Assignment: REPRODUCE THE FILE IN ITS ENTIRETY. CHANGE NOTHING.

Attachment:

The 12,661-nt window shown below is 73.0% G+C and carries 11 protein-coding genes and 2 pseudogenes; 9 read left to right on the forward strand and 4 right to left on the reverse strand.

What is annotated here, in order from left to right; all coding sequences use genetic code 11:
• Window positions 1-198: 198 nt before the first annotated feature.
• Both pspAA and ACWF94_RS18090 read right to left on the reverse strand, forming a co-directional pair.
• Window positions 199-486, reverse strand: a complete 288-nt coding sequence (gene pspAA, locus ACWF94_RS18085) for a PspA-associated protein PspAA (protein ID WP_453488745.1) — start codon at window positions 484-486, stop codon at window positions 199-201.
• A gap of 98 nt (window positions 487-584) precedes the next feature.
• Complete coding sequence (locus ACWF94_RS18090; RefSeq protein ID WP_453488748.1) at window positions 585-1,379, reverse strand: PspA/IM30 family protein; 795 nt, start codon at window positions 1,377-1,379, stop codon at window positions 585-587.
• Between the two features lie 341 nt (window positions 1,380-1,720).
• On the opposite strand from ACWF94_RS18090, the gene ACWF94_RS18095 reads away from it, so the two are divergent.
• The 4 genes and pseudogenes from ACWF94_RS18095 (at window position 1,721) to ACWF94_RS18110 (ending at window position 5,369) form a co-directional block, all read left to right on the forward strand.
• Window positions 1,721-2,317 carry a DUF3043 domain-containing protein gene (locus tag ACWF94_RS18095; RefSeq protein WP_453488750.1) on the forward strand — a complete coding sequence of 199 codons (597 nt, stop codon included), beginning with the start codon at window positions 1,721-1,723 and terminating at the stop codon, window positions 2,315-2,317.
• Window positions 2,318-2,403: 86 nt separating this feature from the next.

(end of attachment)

The 12,661-nt window shown below is 73.0% G+C and carries 11 protein-coding genes and 2 pseudogenes; 9 read left to right on the forward strand and 4 right to left on the reverse strand.

What is annotated here, in order from left to right; all coding sequences use genetic code 11:
• Window positions 1-198: 198 nt before the first annotated feature.
• Both pspAA and ACWF94_RS18090 read right to left on the reverse strand, forming a co-directional pair.
• Window positions 199-486, reverse strand: a complete 288-nt coding sequence (gene pspAA, locus ACWF94_RS18085) for a PspA-associated protein PspAA (protein ID WP_453488745.1) — start codon at window positions 484-486, stop codon at window positions 199-201.
• A gap of 98 nt (window positions 487-584) precedes the next feature.
• Complete coding sequence (locus ACWF94_RS18090; RefSeq protein ID WP_453488748.1) at window positions 585-1,379, reverse strand: PspA/IM30 family protein; 795 nt, start codon at window positions 1,377-1,379, stop codon at window positions 585-587.
• Between the two features lie 341 nt (window positions 1,380-1,720).
• On the opposite strand from ACWF94_RS18090, the gene ACWF94_RS18095 reads away from it, so the two are divergent.
• The 4 genes and pseudogenes from ACWF94_RS18095 (at window position 1,721) to ACWF94_RS18110 (ending at window position 5,369) form a co-directional block, all read left to right on the forward strand.
• Window positions 1,721-2,317 carry a DUF3043 domain-containing protein gene (locus tag ACWF94_RS18095; RefSeq protein WP_453488750.1) on the forward strand — a complete coding sequence of 199 codons (597 nt, stop codon included), beginning with the start codon at window positions 1,721-1,723 and terminating at the stop codon, window positions 2,315-2,317.
• Window positions 2,318-2,403: 86 nt separating this feature from the next.